In recent years, body-positive activists and social media commentators have also addressed dieting with increased criticism. This conversation brought awareness to many issues present in the billion-dollar weight management industry. However, dieting as an umbrella term should not be deemed evil solely for a few business people's greedy behaviors. As defined by the Oxford Dictionary, diet is "the kinds of food that a person, animal, or community habitually eats." Thus, the general idea of diet as a set of restrictions one must implement in their eating habits is false or mislaid. Whether it is planned or not, we all diet, so why not do it consciously if there is no running away from it? As important as it is to break self-deprecating habits that attack our own identity, replacing them with healthier habits is just as important. An unoccupied mind can often revert to old patterns if you are not attentive. Although replacing certain eating habits may sound restrictive, it is entirely possible to eat everything you love, without the stress of having to say no to all your favourite meals. For example, if you love brownies, there is no need to replace it with a cauliflower plate. You can simply modify the recipe using more nutritiously dense ingredients such as nut-flours, coconut oil, honey, etc. However, a life without any sort of restrictions is unrealistic. It is not ideal a brownie every day, even if it is vegan, gluten-free, sugar-free, etc. Our ancestors had to hunt and gather food from all sorts of places in the past. Eating the same thing every day was never a realistic option, so our bodies have evolved to eat a wide array of foods. Moderation and variety are always crucial to ensure balance inside and out.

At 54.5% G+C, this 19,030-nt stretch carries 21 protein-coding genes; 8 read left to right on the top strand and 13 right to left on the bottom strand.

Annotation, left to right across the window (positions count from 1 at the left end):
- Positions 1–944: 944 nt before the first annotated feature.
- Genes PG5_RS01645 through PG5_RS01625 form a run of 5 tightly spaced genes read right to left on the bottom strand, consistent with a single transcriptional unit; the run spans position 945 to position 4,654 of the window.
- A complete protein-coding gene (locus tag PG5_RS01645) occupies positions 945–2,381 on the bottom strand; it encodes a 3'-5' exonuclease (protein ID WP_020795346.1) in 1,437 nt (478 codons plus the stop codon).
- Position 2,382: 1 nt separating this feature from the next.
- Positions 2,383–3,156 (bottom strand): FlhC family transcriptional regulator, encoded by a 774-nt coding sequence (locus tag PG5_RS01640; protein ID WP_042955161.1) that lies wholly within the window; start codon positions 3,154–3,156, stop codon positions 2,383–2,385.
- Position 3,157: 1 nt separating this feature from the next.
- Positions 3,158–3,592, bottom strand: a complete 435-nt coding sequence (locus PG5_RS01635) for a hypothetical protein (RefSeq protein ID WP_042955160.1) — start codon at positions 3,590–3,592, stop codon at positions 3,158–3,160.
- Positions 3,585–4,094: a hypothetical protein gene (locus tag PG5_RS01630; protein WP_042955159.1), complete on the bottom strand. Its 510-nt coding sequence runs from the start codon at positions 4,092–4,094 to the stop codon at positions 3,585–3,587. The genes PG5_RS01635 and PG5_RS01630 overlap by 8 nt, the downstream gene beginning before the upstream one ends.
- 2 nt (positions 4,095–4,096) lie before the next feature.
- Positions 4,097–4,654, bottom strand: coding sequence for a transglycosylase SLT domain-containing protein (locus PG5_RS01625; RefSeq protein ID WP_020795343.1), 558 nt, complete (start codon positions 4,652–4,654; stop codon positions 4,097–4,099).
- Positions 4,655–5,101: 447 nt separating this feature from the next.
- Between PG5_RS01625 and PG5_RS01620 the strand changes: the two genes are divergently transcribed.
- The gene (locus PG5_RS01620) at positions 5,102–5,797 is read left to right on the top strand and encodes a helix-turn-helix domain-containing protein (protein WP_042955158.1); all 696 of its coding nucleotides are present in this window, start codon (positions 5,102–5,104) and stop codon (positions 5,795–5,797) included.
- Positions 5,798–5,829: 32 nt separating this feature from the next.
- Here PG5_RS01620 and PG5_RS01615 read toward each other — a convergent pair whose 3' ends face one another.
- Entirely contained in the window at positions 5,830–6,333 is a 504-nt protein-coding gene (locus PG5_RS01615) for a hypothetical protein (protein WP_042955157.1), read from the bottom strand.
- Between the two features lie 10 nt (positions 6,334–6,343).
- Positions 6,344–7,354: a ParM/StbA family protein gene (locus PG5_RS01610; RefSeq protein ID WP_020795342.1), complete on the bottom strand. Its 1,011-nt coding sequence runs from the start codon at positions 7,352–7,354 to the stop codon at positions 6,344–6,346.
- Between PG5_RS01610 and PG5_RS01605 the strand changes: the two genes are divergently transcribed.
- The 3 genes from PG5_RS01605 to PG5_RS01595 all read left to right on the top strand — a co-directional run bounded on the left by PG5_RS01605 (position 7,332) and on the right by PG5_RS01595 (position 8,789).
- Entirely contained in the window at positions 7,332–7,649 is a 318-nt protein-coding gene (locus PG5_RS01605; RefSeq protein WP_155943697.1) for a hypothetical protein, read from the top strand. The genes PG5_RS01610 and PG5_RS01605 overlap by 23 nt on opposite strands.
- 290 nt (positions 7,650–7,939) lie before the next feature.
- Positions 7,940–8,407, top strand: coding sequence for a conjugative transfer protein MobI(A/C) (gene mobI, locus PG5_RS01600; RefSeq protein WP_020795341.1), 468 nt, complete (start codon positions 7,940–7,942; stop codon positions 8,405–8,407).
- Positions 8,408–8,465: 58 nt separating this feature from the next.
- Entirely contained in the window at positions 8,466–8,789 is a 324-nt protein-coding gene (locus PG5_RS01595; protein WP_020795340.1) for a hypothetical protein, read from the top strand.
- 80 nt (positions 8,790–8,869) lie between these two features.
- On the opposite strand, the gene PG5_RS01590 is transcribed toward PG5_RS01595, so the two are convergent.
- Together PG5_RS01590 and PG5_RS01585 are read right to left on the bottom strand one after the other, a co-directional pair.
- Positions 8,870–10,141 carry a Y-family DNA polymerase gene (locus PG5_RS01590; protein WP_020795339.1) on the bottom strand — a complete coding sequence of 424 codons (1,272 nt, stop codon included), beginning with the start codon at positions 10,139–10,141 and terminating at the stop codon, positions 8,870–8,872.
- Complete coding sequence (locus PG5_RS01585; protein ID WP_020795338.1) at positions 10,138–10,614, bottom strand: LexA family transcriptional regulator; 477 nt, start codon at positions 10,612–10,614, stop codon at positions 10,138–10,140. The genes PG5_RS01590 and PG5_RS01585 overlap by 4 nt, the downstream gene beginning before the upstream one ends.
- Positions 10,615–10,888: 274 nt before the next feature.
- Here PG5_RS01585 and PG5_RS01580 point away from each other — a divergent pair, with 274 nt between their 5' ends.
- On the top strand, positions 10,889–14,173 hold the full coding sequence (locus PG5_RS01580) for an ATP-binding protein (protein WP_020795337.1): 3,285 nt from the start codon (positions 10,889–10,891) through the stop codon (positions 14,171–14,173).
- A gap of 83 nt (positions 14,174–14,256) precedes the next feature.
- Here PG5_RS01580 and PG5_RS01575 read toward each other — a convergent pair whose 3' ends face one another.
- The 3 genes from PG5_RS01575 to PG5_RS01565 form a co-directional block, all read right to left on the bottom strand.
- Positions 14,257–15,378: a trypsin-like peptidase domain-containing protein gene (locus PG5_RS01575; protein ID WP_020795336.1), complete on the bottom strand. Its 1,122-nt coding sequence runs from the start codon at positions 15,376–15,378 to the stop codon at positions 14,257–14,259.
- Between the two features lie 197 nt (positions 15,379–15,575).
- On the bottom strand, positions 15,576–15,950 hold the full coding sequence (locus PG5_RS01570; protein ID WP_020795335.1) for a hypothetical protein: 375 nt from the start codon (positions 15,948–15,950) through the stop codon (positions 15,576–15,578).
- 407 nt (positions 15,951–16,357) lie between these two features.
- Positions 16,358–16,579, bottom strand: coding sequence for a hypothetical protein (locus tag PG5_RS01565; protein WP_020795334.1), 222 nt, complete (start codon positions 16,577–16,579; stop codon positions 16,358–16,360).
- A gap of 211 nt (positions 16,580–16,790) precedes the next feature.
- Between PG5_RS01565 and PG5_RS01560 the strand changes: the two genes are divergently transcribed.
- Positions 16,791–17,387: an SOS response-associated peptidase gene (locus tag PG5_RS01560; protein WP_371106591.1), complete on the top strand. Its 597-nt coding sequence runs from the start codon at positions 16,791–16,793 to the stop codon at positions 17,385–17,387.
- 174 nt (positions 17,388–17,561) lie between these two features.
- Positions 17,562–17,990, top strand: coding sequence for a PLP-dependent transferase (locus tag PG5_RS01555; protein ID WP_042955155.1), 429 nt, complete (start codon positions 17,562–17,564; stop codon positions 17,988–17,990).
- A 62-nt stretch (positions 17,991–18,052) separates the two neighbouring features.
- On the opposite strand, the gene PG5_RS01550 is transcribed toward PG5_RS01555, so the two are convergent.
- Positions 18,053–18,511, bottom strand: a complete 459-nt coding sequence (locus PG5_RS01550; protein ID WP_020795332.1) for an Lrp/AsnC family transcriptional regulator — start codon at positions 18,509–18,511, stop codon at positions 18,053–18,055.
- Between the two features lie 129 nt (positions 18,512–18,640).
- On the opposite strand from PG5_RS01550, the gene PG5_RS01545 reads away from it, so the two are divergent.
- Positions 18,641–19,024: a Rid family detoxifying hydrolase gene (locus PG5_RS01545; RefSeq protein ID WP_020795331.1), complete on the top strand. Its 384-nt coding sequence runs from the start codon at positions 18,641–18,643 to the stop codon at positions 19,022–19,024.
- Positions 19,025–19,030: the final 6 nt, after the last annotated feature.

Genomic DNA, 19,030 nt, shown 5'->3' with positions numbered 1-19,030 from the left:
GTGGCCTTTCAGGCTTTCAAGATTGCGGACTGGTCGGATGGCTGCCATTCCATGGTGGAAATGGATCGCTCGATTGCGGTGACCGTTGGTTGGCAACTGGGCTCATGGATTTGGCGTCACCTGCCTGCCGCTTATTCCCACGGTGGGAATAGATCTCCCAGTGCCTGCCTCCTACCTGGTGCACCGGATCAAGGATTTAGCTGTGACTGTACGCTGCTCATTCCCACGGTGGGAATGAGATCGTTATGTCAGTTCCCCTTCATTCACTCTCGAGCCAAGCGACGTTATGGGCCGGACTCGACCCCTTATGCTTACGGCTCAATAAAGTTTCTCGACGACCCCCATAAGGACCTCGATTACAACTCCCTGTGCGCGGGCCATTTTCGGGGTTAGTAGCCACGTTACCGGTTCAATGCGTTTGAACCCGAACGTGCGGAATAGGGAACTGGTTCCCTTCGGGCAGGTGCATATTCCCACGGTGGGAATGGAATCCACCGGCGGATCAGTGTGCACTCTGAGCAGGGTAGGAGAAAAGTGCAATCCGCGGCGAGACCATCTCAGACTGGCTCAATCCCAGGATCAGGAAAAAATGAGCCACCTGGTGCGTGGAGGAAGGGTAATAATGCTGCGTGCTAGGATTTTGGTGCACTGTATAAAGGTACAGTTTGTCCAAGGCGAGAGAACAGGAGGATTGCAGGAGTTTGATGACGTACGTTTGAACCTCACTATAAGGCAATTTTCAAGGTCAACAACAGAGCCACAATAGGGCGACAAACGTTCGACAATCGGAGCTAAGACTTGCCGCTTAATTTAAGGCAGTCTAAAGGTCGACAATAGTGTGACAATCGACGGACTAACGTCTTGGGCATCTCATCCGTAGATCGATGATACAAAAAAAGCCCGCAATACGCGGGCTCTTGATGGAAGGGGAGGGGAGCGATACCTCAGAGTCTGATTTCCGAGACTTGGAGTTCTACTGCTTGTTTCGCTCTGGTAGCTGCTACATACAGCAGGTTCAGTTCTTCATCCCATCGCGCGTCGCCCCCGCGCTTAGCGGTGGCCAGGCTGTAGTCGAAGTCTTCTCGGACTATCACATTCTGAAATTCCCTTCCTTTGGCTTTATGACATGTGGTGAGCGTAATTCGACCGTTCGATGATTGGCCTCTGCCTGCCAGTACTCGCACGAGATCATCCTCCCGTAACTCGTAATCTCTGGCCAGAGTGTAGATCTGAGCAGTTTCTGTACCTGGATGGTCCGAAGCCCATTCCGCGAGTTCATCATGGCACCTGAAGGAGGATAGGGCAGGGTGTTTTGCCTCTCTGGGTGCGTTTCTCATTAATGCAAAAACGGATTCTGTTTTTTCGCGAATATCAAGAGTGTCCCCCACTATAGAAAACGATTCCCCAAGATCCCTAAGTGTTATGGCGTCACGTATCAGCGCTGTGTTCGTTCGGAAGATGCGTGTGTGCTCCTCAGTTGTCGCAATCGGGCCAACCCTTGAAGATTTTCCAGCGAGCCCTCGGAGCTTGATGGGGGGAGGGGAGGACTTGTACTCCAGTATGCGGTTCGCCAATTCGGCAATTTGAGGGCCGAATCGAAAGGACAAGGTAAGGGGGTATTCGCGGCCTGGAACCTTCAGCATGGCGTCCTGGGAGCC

The first thing to consider while tweaking your diet is making sure your body is proficiently absorbing in all vital nutrients. With many alternative diet regimes being popularized and adhered to without nutritionists' assistance, nutrient deficiencies are not uncommon in many adults of all walks of life. Essential nutrients such as B12, Iron, Potassium, and Vitamin D are only a few of the most common nutritional deficiencies. You may consider visiting a naturopath or a nutritionist to perform all the tests needed to ensure that the food you eat is nourishing you appropriately. If you want to be well informed in your visit to a nutrition professional doing your research can be very beneficial. Spirit Science has a meticulously crafted documentary exploring how studies can directly link some of what we eat to some of the most common diseases of the 21st century, and how food can prevent these same ailments. The video offers a great starting point to your research, but as always: knowledge is power, so further personal research is highly encouraged.